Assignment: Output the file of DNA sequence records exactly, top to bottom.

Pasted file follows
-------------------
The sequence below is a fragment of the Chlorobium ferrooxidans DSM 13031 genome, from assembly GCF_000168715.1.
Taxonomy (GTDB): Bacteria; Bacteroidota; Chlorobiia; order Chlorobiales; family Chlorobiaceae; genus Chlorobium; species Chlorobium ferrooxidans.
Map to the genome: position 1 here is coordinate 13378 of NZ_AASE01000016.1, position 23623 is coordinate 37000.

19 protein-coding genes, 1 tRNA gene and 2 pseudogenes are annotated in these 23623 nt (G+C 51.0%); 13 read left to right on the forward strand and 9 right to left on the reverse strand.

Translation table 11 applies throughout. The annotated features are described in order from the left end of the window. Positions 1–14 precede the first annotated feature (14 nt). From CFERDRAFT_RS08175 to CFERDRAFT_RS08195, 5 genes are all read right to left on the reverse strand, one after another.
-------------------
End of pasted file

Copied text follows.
The sequence below is a fragment of the Chlorobium ferrooxidans DSM 13031 genome, from assembly GCF_000168715.1.
Taxonomy (GTDB): Bacteria; Bacteroidota; Chlorobiia; order Chlorobiales; family Chlorobiaceae; genus Chlorobium; species Chlorobium ferrooxidans.
Map to the genome: position 1 here is coordinate 13378 of NZ_AASE01000016.1, position 23623 is coordinate 37000.

19 protein-coding genes, 1 tRNA gene and 2 pseudogenes are annotated in these 23623 nt (G+C 51.0%); 13 read left to right on the forward strand and 9 right to left on the reverse strand.

Translation table 11 applies throughout. The annotated features are described in order from the left end of the window. Positions 1–14 precede the first annotated feature (14 nt). From CFERDRAFT_RS08175 to CFERDRAFT_RS08195, 5 genes are all read right to left on the reverse strand, one after another.